This article was published in The New Haven Register on February 16, 2019.
Financial planning is about fulfilling your life goals. It’s also about being prepared to handle financial risks, especially when it comes to retirement planning.
Longer lifespans mean more Americans will face a trio of late-life financial risks identified in a January 2019 study by the Center for Retirement Research, “What Financial Risks Do Retirees Face in Late Life?” Understanding the risks that you face in the future will help you design and follow a comprehensive financial plan.
The study cites two reasons more people will face financial risks: First, more people are living longer, which will lead to more physical and mental health problems. The number of people aged 75 and over is projected to double over the next 20 years, from 23 million in 2020 to 45 million in 2040. Second, many more retirees will rely on 401(k)/IRA withdrawals — from often-modest account balances — instead of traditional pension plans.
By reviewing Social Security data and other studies on late-life financial risk, the study’s authors have identified the three areas likely to affect the most people going forward: health care and long-term care costs, mental decline, and widowhood.
Out-of-Pocket Medical Costs. With Medicare you will pay deductibles and co-pays, and there is no dental or vision coverage. Average out-of-pocket expenses amount to 20 percent of total income. That’s manageable for most people, but when you factor in the increasing need for long-term care (skilled nursing and help with daily activities such as dressing, bathing and eating) the situation can worsen rapidly. After a three-day hospital stay, Medicare will pay for 20 days of skilled nursing care (i.e., rehab). From day 21 to day 100 the patient must pay coinsurance of $170.50 per day; all Medicare payments stop after 100 days. One study estimates the average household post-age 70 will incur $100,000 in total out-of-pocket medical spending, and rising health care costs will not help. A good Medicare supplement can help offset some of these initial out of pocket co-insurance costs. Medicare supplements and Medicare will not cover longer-term nursing home and home health care situations that become custodial in nature. Those situations can be addressed with long-term care coverage.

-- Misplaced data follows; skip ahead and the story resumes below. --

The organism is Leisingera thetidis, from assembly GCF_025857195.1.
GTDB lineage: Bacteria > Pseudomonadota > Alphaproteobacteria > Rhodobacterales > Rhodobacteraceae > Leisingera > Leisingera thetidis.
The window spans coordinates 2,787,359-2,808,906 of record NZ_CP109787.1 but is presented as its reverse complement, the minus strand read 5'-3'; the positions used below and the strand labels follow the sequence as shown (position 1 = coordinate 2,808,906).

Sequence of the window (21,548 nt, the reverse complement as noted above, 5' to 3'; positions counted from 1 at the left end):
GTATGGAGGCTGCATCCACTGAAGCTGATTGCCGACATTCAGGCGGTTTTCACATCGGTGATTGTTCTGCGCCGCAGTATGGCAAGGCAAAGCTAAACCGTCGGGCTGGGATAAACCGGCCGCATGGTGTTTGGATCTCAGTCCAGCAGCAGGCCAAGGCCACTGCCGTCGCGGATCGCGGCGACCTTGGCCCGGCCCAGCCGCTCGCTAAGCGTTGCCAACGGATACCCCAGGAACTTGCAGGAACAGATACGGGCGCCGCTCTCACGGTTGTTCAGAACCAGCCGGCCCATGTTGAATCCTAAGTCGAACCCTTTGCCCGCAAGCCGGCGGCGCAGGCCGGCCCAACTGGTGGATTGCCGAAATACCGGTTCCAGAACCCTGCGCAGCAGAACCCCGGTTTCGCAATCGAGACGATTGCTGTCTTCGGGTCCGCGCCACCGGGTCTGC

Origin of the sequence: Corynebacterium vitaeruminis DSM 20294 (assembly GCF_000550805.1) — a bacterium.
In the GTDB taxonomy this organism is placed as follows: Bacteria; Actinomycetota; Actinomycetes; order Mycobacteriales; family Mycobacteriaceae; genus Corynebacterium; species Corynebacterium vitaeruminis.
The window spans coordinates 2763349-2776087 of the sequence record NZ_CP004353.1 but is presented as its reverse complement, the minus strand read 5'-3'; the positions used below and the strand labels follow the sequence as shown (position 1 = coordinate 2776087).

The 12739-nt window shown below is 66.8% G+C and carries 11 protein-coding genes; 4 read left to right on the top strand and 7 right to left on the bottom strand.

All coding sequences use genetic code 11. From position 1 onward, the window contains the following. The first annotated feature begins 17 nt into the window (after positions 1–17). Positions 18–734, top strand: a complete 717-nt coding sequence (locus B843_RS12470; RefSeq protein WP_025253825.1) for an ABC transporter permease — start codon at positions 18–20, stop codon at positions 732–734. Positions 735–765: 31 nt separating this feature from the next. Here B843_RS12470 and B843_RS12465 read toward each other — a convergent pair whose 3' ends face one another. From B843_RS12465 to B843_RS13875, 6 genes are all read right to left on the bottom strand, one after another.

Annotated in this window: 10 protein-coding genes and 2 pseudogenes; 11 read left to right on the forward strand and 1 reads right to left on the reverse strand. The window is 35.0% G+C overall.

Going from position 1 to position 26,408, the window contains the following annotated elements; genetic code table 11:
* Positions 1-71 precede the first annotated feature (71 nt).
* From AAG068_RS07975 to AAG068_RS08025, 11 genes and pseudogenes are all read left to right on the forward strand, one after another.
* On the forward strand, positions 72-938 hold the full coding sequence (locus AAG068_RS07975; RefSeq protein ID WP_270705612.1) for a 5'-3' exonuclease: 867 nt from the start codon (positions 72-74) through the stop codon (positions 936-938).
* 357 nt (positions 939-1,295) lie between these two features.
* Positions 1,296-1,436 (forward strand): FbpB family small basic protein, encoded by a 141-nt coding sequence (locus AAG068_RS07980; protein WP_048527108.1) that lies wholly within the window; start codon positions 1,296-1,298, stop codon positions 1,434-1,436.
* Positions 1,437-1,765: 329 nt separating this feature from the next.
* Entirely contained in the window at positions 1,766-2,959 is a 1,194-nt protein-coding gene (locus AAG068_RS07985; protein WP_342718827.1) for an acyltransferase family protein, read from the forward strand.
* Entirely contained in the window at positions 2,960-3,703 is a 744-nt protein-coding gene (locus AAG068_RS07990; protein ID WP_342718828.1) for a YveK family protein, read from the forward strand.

Managing Money with Declining Cognition. Aging often brings a decline in the ability to manage money, making those over age 75 more susceptible to financial mistakes and fraud. Having savings tied up in self-managed 401(k) and IRA accounts also increases vulnerability when compared with receiving a monthly pension check. If dementia sets in, the situation can turn disastrous. Another factor: Many seniors will have fewer children to help them than in previous generations. Your attorney and adviser can help you to address some of these concerns through proper planning.
The Risk of Widowhood. The good news for women is that their risk of poverty has lessened as more women have joined the labor force: The poverty rate for widows dropped from 20 percent in 1994 to 13 percent in 2014. Short of outright poverty, however, having a job can actually make it more difficult for women to maintain the same standard of living post-retirement. That’s because the way Social Security is set up means that working women may be able to replace less of their pre-retirement household income. Studies show that a widow’s benefit as a percentage of the couple’s combined benefit drops the closer her income approaches her husband’s income. With no earnings, a woman’s benefit (i.e. her husband’s benefit amount) replaces 67 percent of pre-retirement household income, and the percentage gradually falls as the woman’s income rises, reaching 50 percent at equal salaries.
(See the study at https://crr.bc.edu/briefs/what-financial-risks-do-retirees-face-in-late-life.)
Eric Tashlein is a Certified Financial Planner professional and founding Principal of Connecticut Capital Management Group LLC, 2 Schooner Lane, Suite 1-12, in Milford. He can be reached at (203) 877-1520 or through www.connecticutcapital.com. This is for informational purposes only and should not be construed as personalized investment advice or legal/tax advice. Please consult your advisor/attorney/tax advisor. Registered Representative, Securities offered through Cambridge Investment Research Inc., a Broker/Dealer, Member FINRA/SIPC.